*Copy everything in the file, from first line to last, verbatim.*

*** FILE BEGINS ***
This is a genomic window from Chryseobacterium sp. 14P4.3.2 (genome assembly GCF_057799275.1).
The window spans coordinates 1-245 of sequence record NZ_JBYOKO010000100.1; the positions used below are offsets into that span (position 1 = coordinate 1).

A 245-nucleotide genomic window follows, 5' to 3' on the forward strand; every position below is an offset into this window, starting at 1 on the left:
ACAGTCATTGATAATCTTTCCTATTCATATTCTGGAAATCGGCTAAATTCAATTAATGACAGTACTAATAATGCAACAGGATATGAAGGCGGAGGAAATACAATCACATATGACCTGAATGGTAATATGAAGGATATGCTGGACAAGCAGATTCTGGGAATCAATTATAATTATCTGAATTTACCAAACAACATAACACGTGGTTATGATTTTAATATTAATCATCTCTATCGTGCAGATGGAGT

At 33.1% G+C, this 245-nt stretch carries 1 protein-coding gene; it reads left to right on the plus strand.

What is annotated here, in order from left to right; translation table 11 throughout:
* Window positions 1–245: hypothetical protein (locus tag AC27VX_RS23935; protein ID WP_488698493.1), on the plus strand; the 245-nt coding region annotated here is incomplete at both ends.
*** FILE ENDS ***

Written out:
This is a genomic window from Chryseobacterium sp. 14P4.3.2 (genome assembly GCF_057799275.1).
The window spans coordinates 1-245 of sequence record NZ_JBYOKO010000100.1; the positions used below are offsets into that span (position 1 = coordinate 1).

A 245-nucleotide genomic window follows, 5' to 3' on the forward strand; every position below is an offset into this window, starting at 1 on the left:
ACAGTCATTGATAATCTTTCCTATTCATATTCTGGAAATCGGCTAAATTCAATTAATGACAGTACTAATAATGCAACAGGATATGAAGGCGGAGGAAATACAATCACATATGACCTGAATGGTAATATGAAGGATATGCTGGACAAGCAGATTCTGGGAATCAATTATAATTATCTGAATTTACCAAACAACATAACACGTGGTTATGATTTTAATATTAATCATCTCTATCGTGCAGATGGAGT

At 33.1% G+C, this 245-nt stretch carries 1 protein-coding gene; it reads left to right on the plus strand.

What is annotated here, in order from left to right; translation table 11 throughout:
* Window positions 1–245: hypothetical protein (locus tag AC27VX_RS23935; protein ID WP_488698493.1), on the plus strand; the 245-nt coding region annotated here is incomplete at both ends.